February, the second month of my adventure, was l-o-n-g. To say our accommodations were lacking would be diplomatic and kind. Decrepit and malfunctioning would be more like it. Pangea196 really messed up on this one. My room-mate and I just bucked up and made the best of it with grit, determination, and a sense of humor. Despite the daily difficulties, I managed to have some fun and interesting experiences.
Free city tours
I took group tours in both Viña del Mar, where we were staying, and nearby Valparaíso, a UNESCO world heritage site. Each offered a broad overview of the city. On the Valpo tour, we traipsed around, up and down the hills, and rode a bouncy local bus while learning about the history of the port and the street art movement. We saw the oldest funicular, the oldest Protestant cemetery in Latin America, and infamous jail houses, one of which is now the present cultural centre, Parque Cultural Ex-Cárcel.
By comparison, the Viña tour was ho-hum. We met at the floral clock called Reloj de Flores and heard its soccer-related history, proceeded to walk to a high hill for a scenic view, and then scoped some varied architecture, mostly luxe Euro-style castles built by rich German immigrants and the pink house of the Chilean president. We took the Metro to the city center, heard about local food and customs, and ended at Quinta Vergara, a municipal park where they were setting up for a huge annual music festival.
Two small museums
On a leisurely stroll along the coast, I stopped at Wulff Castle. Built by (surprise!) rich German immigrants in the style of a medieval English house. It hangs off a rugged promontory and now shows contemporary art in the galleries on the main floor.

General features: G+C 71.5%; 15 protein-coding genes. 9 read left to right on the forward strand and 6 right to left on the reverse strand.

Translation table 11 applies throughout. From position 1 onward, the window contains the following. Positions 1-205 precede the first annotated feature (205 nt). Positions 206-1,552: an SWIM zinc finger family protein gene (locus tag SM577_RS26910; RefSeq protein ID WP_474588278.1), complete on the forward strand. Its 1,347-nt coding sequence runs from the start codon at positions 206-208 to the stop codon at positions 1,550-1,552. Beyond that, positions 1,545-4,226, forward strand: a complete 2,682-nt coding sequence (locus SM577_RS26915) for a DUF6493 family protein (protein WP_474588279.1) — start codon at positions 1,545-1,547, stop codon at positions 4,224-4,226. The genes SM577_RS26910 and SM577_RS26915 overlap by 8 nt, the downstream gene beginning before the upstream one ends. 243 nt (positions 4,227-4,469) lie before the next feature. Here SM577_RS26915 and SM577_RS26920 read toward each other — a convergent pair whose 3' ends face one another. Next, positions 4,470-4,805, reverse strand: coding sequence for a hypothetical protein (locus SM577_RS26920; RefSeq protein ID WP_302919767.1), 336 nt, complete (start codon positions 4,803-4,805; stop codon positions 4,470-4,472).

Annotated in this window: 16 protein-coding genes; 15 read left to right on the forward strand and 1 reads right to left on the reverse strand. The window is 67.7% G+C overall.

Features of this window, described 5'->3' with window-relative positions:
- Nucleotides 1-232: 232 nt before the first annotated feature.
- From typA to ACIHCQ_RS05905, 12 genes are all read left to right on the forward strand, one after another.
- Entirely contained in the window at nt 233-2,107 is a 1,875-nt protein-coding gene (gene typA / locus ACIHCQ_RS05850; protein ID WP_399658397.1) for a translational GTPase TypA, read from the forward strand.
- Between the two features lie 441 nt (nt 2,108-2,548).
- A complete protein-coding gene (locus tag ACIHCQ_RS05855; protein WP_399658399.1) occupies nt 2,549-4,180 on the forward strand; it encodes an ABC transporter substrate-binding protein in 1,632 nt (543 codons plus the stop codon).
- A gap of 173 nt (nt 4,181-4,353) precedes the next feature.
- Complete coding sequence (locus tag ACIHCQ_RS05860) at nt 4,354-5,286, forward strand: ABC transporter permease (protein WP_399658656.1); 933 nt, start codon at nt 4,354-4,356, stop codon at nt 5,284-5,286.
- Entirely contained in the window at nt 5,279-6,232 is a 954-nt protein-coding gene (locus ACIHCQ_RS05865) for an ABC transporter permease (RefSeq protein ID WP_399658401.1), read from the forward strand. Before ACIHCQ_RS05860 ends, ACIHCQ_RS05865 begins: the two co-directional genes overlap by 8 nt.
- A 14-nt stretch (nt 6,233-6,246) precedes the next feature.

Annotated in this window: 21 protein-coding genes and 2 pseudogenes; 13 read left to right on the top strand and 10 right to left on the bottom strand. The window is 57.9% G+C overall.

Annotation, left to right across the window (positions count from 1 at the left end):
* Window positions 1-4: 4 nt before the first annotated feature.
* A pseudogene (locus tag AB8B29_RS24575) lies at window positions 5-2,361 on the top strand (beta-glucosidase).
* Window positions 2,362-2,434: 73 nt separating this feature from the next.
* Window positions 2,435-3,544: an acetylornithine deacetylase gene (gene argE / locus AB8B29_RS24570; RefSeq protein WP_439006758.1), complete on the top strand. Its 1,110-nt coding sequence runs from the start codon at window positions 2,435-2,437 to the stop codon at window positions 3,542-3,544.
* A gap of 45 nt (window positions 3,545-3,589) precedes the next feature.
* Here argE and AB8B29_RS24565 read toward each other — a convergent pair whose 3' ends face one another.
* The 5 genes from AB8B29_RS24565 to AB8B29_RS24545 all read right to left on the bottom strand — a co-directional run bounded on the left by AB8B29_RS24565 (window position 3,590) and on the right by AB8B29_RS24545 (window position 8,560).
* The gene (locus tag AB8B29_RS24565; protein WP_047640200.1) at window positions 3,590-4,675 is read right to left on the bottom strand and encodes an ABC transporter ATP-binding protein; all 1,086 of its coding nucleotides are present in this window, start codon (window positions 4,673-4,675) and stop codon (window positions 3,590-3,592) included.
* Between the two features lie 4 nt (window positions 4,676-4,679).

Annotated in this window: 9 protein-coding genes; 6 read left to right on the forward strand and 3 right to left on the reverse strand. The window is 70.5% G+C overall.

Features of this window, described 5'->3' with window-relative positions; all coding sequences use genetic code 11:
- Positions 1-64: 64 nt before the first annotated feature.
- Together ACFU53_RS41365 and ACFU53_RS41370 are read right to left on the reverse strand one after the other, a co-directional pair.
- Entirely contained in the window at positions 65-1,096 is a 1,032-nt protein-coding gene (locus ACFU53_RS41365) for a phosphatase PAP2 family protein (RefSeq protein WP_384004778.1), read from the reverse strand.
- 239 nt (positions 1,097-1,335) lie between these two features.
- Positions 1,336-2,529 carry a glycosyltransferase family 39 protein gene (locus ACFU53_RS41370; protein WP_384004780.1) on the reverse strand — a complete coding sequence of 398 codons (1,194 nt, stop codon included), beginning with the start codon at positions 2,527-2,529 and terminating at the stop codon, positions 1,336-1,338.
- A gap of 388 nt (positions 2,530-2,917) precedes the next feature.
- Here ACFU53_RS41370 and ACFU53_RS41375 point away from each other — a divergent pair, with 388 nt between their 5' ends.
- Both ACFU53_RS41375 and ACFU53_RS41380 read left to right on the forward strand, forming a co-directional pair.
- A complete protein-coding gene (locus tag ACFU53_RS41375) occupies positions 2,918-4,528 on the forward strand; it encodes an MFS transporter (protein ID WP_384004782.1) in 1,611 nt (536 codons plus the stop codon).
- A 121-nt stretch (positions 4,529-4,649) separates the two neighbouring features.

The Fonck Museum is another repurposed grand building. It houses a treasure trove of Chilean native fauna, flora, and archaeological artifacts. It includes exhibits explaining the history of the indigenous peoples and the mysterious Easter Island, replete with mummies and shrunken heads. Located outside its front door is the only genuine Moai statue in Chile, originally from Páscoas Island — an Instagram favorite!
Pablo Neruda’s retreat
I went with a small group to visit the famous poet’s famous house on Isla Negra, 50 miles south of Valparaíso. It is not on an island but does sit on a promontory facing the Pacific ocean and its unusual buildings (resembling a boat and train) do command magnificent views. This well-maintained museum — filled with his numerous collections of large and small items, from huge ship figureheads to tiny shells and insects — is as charming and quirky as advertised. The audio tour ensured that we noted all the details to support Neruda’s reputation for being sea-loving, romantic, and whimsical. We finished with lunch in the museum restaurant and felt compelled to order Caldillo de congrio, a hearty and delicious soup immortalized in one of Neruda’s poems.
I did get out to swing dance, though the scene was lightly attended due to summer vacations. On our one Pangean group outing, we went sand-boarding in the dunes of Concon. I got most of my exercise walking every day, everywhere.
Maybe there are a few. I think I let my dismal surroundings and isolation affect my mood, which might have kept me from venturing to Valparaíso more often. I did not visit La Sebastiana, Neruda’s house in Valpo, or Palacio Baburizza, which displays contemporary art. I did not take the Valpo street art tour. And, sadly, I did not get to Santiago, the capital of Chile. But I prefer to take the positive view; I will consider these all reasons to return.